# Difference between revisions of "Metric tensor"

### From Online Dictionary of Crystallography

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In three-dimensional space, the dual basis vectors are identical to the [[reciprocal space]] vectors and the components of ''g<sup>ij</sup>'' are: | In three-dimensional space, the dual basis vectors are identical to the [[reciprocal space]] vectors and the components of ''g<sup>ij</sup>'' are: | ||

− | + | ''g<sup>11</sup>'' = '''a*<sup>2</sup>'''; ''g<sup>12</sup>'' = '''a* . b*'''; ''g<sup>13</sup>'' = '''a* . c*''';<br> | |

− | + | ''g<sup>21</sup>'' = '''b* . a*'''; ''g<sup>22</sup>'' = '''b*<sup>2</sup>'''; ''g<sup>23</sup>'' = '''b* . c*''';<br> | |

− | + | ''g<sup>31</sup>'' = '''c* . a*'''; ''g<sup>32</sup>'' = '''c* . b*'''; ''g<sup>33</sup>'' = '''c*<sup>2</sup>'''; | |

with: | with: | ||

− | + | ''g<sup>11</sup>'' = ''b''<sup>2</sup>''c''<sup>2</sup> sin<sup>2</sup> α/ V<sup>2</sup>; | |

− | + | ''g<sup>22</sup>'' = ''c''<sup>2</sup>''a''<sup>2</sup> sin<sup>2</sup> β/ V<sup>2</sup>; | |

− | + | ''g<sup>33</sup>'' = ''a''<sup>2</sup>''b''<sup>2</sup> sin<sup>2</sup> γ/ V<sup>2</sup>; | |

− | + | ''g<sup>12</sup>'' = ''g<sup>21</sup>'' = (''abc''<sup>2</sup>/ V<sup>2</sup>)(cos α cos β - cos γ); | |

− | + | ''g<sup>23</sup>'' = ''g<sup>32</sup>'' = (''a<sup>2</sup>bc''/ V<sup>2</sup>)(cos β cos γ - cos α); | |

− | + | ''g<sup>31</sup>'' = ''g<sup>13</sup>'' = (''ab<sup>2</sup>c''/ V<sup>2</sup>)(cos γ cos α - cos β) | |

− | where ''V'' is the volume of the unit cell ('''a''', '''b''', '''c''') | + | where ''V'' is the volume of the unit cell ('''a''', '''b''', '''c'''). |

== Change of basis == | == Change of basis == |

## Revision as of 14:37, 25 January 2006

## Contents

# Metric tensor

### Other languages

Tenseur métrique (*Fr*).

## Definition

Given a basis **e _{i}** of a

*Euclidean space*,

*E*, the metric tensor is a rank 2 tensor the components of which are:

^{n}*g _{ij}* =

**e**.

_{i}**e**=

_{j}**e**.

_{j}**e**=

_{i}*g*.

_{ji}It is a symmetrical tensor. Using the metric tensor, the scalar product of two vectors, **x** = *x ^{i}*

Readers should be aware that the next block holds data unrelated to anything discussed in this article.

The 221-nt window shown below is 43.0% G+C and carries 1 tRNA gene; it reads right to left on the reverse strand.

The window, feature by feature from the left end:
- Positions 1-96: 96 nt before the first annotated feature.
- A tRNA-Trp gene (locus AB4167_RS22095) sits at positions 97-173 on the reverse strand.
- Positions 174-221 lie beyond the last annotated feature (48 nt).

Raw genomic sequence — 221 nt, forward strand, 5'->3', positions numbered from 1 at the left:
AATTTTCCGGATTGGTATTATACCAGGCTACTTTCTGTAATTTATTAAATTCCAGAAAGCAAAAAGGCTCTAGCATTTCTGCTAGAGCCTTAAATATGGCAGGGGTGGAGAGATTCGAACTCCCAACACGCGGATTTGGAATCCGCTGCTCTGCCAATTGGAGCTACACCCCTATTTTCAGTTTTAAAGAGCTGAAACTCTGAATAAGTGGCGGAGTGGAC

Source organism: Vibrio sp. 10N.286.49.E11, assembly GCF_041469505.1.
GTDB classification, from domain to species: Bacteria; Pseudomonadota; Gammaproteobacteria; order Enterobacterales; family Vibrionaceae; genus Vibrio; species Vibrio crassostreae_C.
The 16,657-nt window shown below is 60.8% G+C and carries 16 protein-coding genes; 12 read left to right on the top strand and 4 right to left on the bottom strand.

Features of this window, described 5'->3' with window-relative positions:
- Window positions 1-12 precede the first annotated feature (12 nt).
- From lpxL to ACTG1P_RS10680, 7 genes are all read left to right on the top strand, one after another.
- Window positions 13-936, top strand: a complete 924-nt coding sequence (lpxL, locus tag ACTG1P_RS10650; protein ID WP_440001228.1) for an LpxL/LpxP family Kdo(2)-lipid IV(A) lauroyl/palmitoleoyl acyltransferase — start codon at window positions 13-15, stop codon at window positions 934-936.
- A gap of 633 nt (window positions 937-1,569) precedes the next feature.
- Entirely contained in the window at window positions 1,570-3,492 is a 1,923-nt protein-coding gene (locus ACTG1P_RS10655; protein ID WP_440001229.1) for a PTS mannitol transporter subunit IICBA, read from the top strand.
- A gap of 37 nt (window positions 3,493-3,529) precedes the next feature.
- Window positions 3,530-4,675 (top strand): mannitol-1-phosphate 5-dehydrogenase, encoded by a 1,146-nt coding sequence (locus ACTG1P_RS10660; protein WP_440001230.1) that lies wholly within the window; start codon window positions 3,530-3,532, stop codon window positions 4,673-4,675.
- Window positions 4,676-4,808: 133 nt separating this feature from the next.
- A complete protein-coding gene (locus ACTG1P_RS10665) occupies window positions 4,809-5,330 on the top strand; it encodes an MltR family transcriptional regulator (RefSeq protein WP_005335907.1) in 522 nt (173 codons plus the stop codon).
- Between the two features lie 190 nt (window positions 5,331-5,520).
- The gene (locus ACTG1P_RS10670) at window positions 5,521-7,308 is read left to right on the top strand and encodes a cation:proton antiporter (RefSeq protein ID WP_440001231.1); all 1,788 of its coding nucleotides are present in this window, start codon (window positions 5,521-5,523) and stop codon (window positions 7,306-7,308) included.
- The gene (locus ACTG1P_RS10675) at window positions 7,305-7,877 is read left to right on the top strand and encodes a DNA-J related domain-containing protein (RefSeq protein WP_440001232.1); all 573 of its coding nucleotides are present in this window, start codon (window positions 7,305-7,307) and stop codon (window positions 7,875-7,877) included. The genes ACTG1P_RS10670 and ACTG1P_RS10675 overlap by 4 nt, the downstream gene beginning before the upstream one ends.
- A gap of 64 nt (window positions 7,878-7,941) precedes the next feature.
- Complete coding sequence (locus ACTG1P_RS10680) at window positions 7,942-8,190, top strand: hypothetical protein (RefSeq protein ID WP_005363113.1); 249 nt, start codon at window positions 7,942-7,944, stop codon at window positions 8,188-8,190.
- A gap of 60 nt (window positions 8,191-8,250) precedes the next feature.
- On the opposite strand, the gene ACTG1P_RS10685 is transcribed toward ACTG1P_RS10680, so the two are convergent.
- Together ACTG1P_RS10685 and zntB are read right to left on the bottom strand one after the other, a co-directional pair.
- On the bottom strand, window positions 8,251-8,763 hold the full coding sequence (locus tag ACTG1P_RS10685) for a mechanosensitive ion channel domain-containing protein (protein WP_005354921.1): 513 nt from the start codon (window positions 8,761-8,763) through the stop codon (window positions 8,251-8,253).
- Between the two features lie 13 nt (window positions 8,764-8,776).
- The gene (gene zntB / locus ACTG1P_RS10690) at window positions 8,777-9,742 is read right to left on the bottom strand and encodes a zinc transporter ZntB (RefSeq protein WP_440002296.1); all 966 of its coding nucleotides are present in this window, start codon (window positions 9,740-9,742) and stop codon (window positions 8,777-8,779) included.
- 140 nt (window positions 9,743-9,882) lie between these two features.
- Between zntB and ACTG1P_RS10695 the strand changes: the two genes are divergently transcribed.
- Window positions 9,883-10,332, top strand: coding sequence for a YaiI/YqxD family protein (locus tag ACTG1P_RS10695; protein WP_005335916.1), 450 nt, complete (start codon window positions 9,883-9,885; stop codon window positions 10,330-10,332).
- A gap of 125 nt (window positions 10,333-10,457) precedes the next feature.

**e**and

_{i}**y**=

*y*

^{j}**e**is written:

_{j}**x** . **y** = *x ^{i}*

**e**.

_{i}*y*

^{j}**e**=

_{j}*g*

_{ij}*x*

^{i}*y*.

^{j}In a three-dimensional space with basis vectors **a**, **b**, **c**, the coefficients *g _{ij}* of the metric tensor are:

*g _{11},* =

**a**;

^{2}*g*=

_{12}**a . b**;

*g*=

_{13}**a . c**;

*g*=

_{21}**b . a**;

*g*=

_{22}**b**;

^{2}*g*=

_{23}**b . c**;

*g*=

_{31}**c . a**;

*g*=

_{32}**c . b**;

*g*=

_{33}**c**;

^{2}The inverse matrix of *g _{ij}*,

*g*, (

^{ij}*g*= δ

^{ik}g_{kj}*, Kronecker symbol, = 0 if*

^{k}_{j}*i*≠

*j*, = 1 if

*i*=

*j*) relates the dual basis, or reciprocal space vectors

**e**to the direct basis vectors

^{i}**e**through the relations:

_{i}**e ^{j}** =

*g*

^{ij}**e**

_{j}In three-dimensional space, the dual basis vectors are identical to the reciprocal space vectors and the components of *g ^{ij}* are:

*g ^{11}* =

**a***;

^{2}*g*=

^{12}**a* . b***;

*g*=

^{13}**a* . c***;

*g*=

^{21}**b* . a***;

*g*=

^{22}**b***;

^{2}*g*=

^{23}**b* . c***;

*g*=

^{31}**c* . a***;

*g*=

^{32}**c* . b***;

*g*=

^{33}**c***;

^{2}with:

*g ^{11}* =

*b*

^{2}

*c*

^{2}sin

^{2}α/ V

^{2};

*g*=

^{22}*c*

^{2}

*a*

^{2}sin

^{2}β/ V

^{2};

*g*=

^{33}*a*

^{2}

*b*

^{2}sin

^{2}γ/ V

^{2};

*g ^{12}* =

*g*= (

^{21}*abc*

^{2}/ V

^{2})(cos α cos β - cos γ);

*g*=

^{23}*g*= (

^{32}*a*/ V

^{2}bc^{2})(cos β cos γ - cos α);

*g*=

^{31}*g*= (

^{13}*ab*/ V

^{2}c^{2})(cos γ cos α - cos β)

where *V* is the volume of the unit cell (**a**, **b**, **c**).

## Change of basis

In a change of basis the direct basis vectors and coordinates transform like:

e',,j,,=A,,j,, ^i^e,,i,,;x'^j^=B,,i,, ^j^x^i^,

where *A,,j,, ^i^* and *B,,i,, ^j^* are transformation matrices, transpose of one another. According to their
definition, the components *g,,ij,,* of the metric tensor transform like products of basis vectors:

g',,kl,,=A,,k,, ^i^A,,l,, ^j^g,,ij,,.

They are the doubly covariant components of the metric tensor.

The ["dual basis"] vectors and coordinates transform in the change of basis according to:

e'^j^=B,,i,,^j^e^i^;x',,j,,=A,,j,, ^i^x,,i,,,

and the components *g^ij^* transform like products of dual basis vectors:

g'^kl^=A,,i,,^k^ A,,j^l^ g^ij^.

They are the doubly contravariant components of the metric tensor.

The mixed components, *g^i^,,j,,* = δ^i^,,j,, , are once covariant and once contravariant and are invariant.

## Properties of the metric tensor

* Thetensor natureof the metric tensor is demonstrated by the behaviour of its components in a change of basis. The componentsg,,ij,,andg^ij^are the components of auniquetensor.

* Thesquares of the volumesVandV*of the direct space and reciprocal space unit cells are respectively equal to the determinants of theg,,ij,,'s and theg^ij^'s:

V^2^ = Δ (g,,ij,,) =abc(1 - cos ^2^ α - cos ^2^ β - cos ^2^ γ + 2 cos α cos α cos α)

*V**^{2} = Δ (*g ^{ij}*) = 1/

*V*

^{2}.

* One changes thevariance of a tensorby taking the contracted tensor product of the tensor by the suitable form of the metric tensor. For instance:g,,im,,t^ij..^,,kl..,,=t^j..^,,klm..,,

Multiplying by the doubly covariant form of the metric tensor increases the covariance by one, multiplying by the doubly contravariant form increases the contravariance by one.

## See also

Section 1.1.3 of *International Tables of Crystallography, Volume B*

Section 1.1.2 of *International Tables of Crystallography, Volume D*